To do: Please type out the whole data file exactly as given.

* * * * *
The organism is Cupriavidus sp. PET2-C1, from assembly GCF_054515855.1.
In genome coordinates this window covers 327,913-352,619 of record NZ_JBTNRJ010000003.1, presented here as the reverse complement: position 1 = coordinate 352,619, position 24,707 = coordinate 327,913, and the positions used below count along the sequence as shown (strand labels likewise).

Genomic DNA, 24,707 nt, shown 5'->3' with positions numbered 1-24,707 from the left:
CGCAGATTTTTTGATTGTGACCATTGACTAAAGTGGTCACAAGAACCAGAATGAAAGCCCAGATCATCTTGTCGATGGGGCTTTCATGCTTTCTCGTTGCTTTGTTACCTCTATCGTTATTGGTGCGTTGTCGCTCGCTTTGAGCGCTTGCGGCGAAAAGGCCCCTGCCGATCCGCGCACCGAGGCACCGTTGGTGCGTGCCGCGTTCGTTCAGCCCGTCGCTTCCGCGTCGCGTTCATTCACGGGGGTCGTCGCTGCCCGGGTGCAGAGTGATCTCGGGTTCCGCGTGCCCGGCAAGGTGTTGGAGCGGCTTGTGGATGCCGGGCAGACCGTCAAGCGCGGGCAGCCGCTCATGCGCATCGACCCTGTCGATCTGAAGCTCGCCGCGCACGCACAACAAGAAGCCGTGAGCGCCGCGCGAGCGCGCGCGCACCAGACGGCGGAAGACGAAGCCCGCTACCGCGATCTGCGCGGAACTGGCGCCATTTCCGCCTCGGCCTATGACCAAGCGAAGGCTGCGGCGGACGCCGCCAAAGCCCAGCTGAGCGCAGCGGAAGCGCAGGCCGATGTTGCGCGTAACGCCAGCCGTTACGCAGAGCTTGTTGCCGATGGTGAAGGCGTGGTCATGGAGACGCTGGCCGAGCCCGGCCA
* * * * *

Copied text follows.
The organism is Cupriavidus sp. PET2-C1, from assembly GCF_054515855.1.
In genome coordinates this window covers 327,913-352,619 of record NZ_JBTNRJ010000003.1, presented here as the reverse complement: position 1 = coordinate 352,619, position 24,707 = coordinate 327,913, and the positions used below count along the sequence as shown (strand labels likewise).

Genomic DNA, 24,707 nt, shown 5'->3' with positions numbered 1-24,707 from the left:
CGCAGATTTTTTGATTGTGACCATTGACTAAAGTGGTCACAAGAACCAGAATGAAAGCCCAGATCATCTTGTCGATGGGGCTTTCATGCTTTCTCGTTGCTTTGTTACCTCTATCGTTATTGGTGCGTTGTCGCTCGCTTTGAGCGCTTGCGGCGAAAAGGCCCCTGCCGATCCGCGCACCGAGGCACCGTTGGTGCGTGCCGCGTTCGTTCAGCCCGTCGCTTCCGCGTCGCGTTCATTCACGGGGGTCGTCGCTGCCCGGGTGCAGAGTGATCTCGGGTTCCGCGTGCCCGGCAAGGTGTTGGAGCGGCTTGTGGATGCCGGGCAGACCGTCAAGCGCGGGCAGCCGCTCATGCGCATCGACCCTGTCGATCTGAAGCTCGCCGCGCACGCACAACAAGAAGCCGTGAGCGCCGCGCGAGCGCGCGCGCACCAGACGGCGGAAGACGAAGCCCGCTACCGCGATCTGCGCGGAACTGGCGCCATTTCCGCCTCGGCCTATGACCAAGCGAAGGCTGCGGCGGACGCCGCCAAAGCCCAGCTGAGCGCAGCGGAAGCGCAGGCCGATGTTGCGCGTAACGCCAGCCGTTACGCAGAGCTTGTTGCCGATGGTGAAGGCGTGGTCATGGAGACGCTGGCCGAGCCCGGCCA